69 percent of veterans preferred telehealth visits over in-person followup visits for post surgery, according to a study published in JAMA Surgery, Reuters reports (Seaman, Reuters, 9/23). The project conducted by researchers from Tennessee Valley Healthcare System, Vanderbilt University and the Department of Veterans Affairs Medical Center in Nashville evaluated data collected between May 2014 and June 2014 from 23 veterans examines preferences of veterans with regard to telephone, video, and in-person postoperative visits.
Prior research has focused on the role of telehealth in the management of chronic conditions, although more recent work has demonstrated a role for telehealth in the preoperative and postoperative care of general surgery patients. The aim of this project was to measure the quality of the visits and the preferences for postoperative general surgical care among veterans with regard to telephone, video, and in-person postoperative visits.
For the purpose of the study, each veteran participant was evaluated at 3 different visit settings:
– telephone visits (considered a telehealth visit)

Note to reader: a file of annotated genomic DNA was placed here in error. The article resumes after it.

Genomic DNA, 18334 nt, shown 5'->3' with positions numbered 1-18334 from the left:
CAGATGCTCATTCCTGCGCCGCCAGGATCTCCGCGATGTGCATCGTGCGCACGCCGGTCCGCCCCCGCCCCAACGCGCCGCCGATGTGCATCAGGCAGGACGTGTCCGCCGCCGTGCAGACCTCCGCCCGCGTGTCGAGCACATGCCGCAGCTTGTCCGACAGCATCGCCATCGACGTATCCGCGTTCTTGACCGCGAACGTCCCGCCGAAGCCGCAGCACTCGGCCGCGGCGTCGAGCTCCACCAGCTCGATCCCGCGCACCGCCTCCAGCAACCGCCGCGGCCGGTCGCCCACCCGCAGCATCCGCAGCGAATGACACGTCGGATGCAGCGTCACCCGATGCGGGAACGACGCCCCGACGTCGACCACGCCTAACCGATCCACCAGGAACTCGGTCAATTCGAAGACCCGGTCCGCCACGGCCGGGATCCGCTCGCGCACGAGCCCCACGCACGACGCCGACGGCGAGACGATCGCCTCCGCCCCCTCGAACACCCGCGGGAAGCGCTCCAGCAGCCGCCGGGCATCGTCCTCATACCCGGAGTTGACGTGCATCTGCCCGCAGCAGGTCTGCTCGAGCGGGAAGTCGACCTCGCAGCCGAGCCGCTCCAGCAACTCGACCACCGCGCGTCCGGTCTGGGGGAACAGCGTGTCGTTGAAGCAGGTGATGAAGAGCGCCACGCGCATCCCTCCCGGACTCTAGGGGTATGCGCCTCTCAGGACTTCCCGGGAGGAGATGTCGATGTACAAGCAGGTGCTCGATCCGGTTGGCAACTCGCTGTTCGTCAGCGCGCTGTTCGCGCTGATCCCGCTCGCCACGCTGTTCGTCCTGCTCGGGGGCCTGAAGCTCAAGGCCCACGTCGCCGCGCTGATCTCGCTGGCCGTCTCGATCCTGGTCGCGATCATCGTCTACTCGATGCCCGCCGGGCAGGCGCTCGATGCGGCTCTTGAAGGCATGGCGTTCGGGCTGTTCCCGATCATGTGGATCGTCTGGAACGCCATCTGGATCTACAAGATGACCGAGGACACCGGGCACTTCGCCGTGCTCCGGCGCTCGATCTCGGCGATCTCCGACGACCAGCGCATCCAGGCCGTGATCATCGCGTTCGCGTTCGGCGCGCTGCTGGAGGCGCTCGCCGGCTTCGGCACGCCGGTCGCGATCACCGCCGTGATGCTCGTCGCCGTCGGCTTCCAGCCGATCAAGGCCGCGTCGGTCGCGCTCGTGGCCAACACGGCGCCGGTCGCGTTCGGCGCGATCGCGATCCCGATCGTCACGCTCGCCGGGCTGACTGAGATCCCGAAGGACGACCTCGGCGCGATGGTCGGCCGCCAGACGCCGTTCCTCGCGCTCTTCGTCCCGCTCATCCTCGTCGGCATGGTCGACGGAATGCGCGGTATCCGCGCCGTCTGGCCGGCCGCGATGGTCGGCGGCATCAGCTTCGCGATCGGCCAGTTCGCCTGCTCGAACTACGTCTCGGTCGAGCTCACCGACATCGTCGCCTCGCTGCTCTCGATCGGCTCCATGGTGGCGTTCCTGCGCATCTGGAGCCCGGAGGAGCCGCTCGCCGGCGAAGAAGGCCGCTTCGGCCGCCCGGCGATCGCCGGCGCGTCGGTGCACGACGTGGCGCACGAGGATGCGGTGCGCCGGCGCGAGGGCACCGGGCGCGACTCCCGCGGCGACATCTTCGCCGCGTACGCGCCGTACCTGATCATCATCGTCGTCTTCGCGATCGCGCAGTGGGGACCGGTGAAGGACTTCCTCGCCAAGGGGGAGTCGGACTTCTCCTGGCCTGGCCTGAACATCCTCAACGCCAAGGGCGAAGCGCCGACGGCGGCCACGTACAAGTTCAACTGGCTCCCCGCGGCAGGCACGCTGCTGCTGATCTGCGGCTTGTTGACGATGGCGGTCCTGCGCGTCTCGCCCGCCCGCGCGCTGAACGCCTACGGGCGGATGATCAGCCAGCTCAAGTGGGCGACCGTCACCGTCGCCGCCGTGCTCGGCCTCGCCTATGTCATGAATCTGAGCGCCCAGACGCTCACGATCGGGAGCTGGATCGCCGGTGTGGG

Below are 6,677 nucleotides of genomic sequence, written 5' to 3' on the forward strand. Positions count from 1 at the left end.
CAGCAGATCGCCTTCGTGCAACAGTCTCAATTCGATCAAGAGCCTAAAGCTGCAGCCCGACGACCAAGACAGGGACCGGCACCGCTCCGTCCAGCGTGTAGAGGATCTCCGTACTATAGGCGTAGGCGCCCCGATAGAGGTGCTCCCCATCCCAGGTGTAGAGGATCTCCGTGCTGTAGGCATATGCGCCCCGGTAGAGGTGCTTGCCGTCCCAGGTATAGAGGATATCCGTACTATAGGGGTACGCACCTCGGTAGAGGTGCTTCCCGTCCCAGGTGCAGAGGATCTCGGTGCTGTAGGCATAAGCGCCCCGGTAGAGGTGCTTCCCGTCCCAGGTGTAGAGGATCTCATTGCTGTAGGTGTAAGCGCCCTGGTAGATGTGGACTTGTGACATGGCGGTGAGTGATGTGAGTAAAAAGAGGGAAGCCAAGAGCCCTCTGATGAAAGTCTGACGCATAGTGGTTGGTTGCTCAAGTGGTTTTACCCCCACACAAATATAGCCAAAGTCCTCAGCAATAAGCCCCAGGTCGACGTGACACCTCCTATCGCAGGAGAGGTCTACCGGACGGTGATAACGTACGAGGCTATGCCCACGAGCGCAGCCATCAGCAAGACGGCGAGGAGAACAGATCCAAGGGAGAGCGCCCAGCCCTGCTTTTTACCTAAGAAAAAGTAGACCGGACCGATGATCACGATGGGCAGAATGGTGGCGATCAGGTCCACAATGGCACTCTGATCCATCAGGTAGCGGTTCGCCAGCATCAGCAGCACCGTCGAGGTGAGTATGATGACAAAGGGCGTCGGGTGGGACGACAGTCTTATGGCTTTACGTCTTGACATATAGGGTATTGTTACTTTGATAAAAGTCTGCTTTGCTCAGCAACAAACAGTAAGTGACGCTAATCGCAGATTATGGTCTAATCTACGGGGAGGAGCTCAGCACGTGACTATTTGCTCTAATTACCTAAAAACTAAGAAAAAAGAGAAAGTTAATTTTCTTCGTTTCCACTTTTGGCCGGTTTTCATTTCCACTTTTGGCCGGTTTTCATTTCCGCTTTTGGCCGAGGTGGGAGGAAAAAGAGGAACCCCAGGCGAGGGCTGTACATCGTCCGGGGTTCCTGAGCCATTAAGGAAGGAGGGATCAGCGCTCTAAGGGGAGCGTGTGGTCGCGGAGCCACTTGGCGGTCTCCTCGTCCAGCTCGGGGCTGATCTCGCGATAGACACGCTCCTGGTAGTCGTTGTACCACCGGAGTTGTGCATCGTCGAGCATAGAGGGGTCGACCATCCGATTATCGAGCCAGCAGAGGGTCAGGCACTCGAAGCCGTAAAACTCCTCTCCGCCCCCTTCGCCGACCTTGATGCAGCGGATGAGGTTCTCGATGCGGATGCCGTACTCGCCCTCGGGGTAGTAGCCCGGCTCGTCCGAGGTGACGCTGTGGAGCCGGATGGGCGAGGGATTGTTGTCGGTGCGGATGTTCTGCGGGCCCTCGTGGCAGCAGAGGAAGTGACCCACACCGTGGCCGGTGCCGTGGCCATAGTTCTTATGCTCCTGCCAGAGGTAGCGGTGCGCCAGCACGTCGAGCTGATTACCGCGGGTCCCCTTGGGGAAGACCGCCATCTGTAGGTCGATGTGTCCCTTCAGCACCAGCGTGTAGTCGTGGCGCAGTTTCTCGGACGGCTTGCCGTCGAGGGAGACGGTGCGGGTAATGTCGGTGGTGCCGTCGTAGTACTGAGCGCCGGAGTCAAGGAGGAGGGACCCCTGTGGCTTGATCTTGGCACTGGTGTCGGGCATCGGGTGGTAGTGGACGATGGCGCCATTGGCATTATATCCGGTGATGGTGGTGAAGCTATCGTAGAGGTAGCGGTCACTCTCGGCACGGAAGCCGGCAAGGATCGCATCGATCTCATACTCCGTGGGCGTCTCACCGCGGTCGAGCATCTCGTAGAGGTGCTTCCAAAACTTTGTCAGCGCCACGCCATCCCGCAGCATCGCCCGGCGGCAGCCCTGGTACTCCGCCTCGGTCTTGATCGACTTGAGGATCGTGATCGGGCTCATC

– in-person visit
-Video (also considered a telehealth visit)
Each type addressed general recovery, follow-up needs, wound care needs and complications.
Overall, 69 percent of the veteran participants stated they preferred a telehealth visit over the traditional in-person visit. It is important to note that the veterans that did prefer telehealth visits lived much further away from the hospital than those who would prefer to just come in for the traditional in-person visit. The researchers concluded that no post-operation infections were missed during the video or telephone visits.
“These kinds of methods are really important in the climate we’re in now,” said lead author Dr. Michael Vella, of Vanderbilt University Medical Center in Nashville. “So I think anything you can do to save money, see more patients and improve access to care is really important. “I think (the study) challenges the paradigm that we need to see all patients back for visits”
Dr. Vella did warned that the study was small and stated they cannot determine if telehealth visits won’t miss problems.